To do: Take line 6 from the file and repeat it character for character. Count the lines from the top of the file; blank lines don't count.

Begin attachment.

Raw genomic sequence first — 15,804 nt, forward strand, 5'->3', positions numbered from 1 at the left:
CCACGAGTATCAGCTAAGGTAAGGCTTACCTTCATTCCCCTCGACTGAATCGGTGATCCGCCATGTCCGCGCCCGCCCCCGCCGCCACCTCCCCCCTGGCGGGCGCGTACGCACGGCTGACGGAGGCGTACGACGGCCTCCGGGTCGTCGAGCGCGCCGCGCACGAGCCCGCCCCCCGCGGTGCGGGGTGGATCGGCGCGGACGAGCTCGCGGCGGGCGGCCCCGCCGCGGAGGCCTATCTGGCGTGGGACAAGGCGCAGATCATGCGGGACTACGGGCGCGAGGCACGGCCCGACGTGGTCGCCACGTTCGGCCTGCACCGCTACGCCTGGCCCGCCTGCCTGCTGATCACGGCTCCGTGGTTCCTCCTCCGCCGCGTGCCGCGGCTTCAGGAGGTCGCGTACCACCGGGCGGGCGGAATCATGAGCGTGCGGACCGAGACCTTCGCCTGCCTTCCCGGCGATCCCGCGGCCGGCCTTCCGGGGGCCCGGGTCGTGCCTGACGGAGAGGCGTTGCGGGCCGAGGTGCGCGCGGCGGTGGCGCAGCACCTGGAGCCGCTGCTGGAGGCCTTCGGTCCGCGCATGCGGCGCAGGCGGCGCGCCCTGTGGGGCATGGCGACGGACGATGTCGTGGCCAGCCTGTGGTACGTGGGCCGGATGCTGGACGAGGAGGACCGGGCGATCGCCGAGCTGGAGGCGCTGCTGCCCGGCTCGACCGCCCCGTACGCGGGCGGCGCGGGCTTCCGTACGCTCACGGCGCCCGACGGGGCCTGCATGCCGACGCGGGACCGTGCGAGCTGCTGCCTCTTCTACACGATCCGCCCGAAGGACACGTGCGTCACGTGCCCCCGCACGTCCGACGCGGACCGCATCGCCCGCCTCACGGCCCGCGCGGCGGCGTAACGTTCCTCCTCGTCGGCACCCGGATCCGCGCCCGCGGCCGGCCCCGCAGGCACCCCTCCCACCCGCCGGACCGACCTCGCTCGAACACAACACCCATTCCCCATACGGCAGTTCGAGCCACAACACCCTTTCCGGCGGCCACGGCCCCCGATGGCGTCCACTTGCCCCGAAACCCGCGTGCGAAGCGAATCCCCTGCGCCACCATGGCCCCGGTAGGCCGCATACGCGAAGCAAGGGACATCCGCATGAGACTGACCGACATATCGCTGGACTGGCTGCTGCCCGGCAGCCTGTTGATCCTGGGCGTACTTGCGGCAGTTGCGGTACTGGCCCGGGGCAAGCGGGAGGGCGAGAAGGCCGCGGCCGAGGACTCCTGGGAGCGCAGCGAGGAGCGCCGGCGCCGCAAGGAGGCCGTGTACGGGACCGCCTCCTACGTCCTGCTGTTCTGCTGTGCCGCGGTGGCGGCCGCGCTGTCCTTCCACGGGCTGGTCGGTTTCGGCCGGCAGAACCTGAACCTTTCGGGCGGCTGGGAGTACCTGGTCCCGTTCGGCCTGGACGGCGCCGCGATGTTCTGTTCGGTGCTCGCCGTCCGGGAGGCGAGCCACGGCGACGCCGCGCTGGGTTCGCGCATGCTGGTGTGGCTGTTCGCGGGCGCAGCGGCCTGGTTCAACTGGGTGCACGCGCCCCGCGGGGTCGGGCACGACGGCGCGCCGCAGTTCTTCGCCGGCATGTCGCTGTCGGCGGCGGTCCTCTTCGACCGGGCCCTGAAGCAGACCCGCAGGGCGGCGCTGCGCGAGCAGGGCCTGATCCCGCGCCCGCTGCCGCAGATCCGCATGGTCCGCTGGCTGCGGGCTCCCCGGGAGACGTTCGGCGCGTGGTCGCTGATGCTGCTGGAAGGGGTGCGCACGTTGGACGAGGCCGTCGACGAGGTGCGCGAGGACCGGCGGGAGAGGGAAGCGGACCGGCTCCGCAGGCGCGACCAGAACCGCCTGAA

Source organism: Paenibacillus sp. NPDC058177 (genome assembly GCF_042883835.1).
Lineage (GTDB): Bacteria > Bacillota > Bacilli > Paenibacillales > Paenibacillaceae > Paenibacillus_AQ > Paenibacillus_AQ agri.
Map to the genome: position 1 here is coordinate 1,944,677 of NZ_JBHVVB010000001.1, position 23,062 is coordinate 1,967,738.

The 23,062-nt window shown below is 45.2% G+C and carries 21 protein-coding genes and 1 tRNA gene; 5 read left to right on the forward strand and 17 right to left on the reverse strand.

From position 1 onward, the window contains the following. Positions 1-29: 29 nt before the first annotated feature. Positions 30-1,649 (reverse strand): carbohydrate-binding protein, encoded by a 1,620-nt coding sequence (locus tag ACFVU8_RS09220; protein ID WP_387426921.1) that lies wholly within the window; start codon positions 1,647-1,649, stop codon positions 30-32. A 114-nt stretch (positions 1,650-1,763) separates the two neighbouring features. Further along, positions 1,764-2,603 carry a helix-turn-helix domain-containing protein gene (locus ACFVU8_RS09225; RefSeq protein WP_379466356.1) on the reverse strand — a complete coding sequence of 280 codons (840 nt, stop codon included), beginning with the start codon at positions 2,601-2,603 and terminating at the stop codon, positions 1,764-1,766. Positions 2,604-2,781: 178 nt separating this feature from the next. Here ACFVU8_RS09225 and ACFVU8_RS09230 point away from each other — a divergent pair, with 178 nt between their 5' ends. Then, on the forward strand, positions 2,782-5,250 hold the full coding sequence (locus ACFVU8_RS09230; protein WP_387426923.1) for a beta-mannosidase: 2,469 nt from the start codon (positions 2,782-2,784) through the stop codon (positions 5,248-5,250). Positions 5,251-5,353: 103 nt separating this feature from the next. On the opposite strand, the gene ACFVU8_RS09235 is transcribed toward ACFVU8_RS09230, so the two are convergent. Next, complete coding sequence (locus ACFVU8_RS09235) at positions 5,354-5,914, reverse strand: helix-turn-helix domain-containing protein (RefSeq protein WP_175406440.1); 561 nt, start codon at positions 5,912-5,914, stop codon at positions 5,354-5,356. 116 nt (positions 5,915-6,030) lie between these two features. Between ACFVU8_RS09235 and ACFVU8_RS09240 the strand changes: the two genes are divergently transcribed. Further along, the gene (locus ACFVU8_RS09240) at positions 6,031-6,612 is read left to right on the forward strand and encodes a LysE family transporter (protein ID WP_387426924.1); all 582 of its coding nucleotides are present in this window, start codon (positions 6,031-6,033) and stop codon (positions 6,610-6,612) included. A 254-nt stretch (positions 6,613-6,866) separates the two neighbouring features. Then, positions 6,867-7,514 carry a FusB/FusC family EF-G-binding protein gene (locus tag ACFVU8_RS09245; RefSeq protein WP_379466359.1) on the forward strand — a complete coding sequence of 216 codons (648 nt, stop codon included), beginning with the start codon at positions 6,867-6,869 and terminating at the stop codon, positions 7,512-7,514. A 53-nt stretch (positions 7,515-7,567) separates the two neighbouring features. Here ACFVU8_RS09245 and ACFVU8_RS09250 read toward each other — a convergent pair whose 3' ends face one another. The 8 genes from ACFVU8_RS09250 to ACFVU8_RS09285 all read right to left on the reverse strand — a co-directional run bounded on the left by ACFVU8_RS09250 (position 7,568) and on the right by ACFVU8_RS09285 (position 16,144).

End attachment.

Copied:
The 23,062-nt window shown below is 45.2% G+C and carries 21 protein-coding genes and 1 tRNA gene; 5 read left to right on the forward strand and 17 right to left on the reverse strand.